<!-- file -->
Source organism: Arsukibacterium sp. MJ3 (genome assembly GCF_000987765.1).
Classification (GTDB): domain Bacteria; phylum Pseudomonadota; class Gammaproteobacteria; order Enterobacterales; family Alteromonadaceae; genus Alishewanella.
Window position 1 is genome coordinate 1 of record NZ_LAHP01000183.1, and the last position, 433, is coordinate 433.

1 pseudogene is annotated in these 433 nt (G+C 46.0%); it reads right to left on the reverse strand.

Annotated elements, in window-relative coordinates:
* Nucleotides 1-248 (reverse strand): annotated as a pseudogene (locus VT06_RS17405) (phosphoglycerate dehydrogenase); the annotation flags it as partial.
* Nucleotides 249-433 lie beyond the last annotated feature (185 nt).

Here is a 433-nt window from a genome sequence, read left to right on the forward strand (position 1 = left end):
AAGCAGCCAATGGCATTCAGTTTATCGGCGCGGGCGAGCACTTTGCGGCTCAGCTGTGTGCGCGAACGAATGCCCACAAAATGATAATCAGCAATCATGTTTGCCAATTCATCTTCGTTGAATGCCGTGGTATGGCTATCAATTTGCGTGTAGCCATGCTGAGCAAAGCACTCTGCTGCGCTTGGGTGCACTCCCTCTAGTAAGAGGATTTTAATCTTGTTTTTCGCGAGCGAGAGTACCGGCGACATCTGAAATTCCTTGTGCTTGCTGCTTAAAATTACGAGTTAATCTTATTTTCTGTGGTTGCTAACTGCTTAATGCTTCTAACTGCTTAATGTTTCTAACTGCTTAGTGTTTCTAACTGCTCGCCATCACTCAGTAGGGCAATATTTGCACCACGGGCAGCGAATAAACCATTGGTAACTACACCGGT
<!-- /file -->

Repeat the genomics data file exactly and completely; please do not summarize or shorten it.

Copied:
Source organism: Arsukibacterium sp. MJ3 (genome assembly GCF_000987765.1).
Classification (GTDB): domain Bacteria; phylum Pseudomonadota; class Gammaproteobacteria; order Enterobacterales; family Alteromonadaceae; genus Alishewanella.
Window position 1 is genome coordinate 1 of record NZ_LAHP01000183.1, and the last position, 433, is coordinate 433.

1 pseudogene is annotated in these 433 nt (G+C 46.0%); it reads right to left on the reverse strand.

Annotated elements, in window-relative coordinates:
* Nucleotides 1-248 (reverse strand): annotated as a pseudogene (locus VT06_RS17405) (phosphoglycerate dehydrogenase); the annotation flags it as partial.
* Nucleotides 249-433 lie beyond the last annotated feature (185 nt).

Here is a 433-nt window from a genome sequence, read left to right on the forward strand (position 1 = left end):
AAGCAGCCAATGGCATTCAGTTTATCGGCGCGGGCGAGCACTTTGCGGCTCAGCTGTGTGCGCGAACGAATGCCCACAAAATGATAATCAGCAATCATGTTTGCCAATTCATCTTCGTTGAATGCCGTGGTATGGCTATCAATTTGCGTGTAGCCATGCTGAGCAAAGCACTCTGCTGCGCTTGGGTGCACTCCCTCTAGTAAGAGGATTTTAATCTTGTTTTTCGCGAGCGAGAGTACCGGCGACATCTGAAATTCCTTGTGCTTGCTGCTTAAAATTACGAGTTAATCTTATTTTCTGTGGTTGCTAACTGCTTAATGCTTCTAACTGCTTAATGTTTCTAACTGCTTAGTGTTTCTAACTGCTCGCCATCACTCAGTAGGGCAATATTTGCACCACGGGCAGCGAATAAACCATTGGTAACTACACCGGT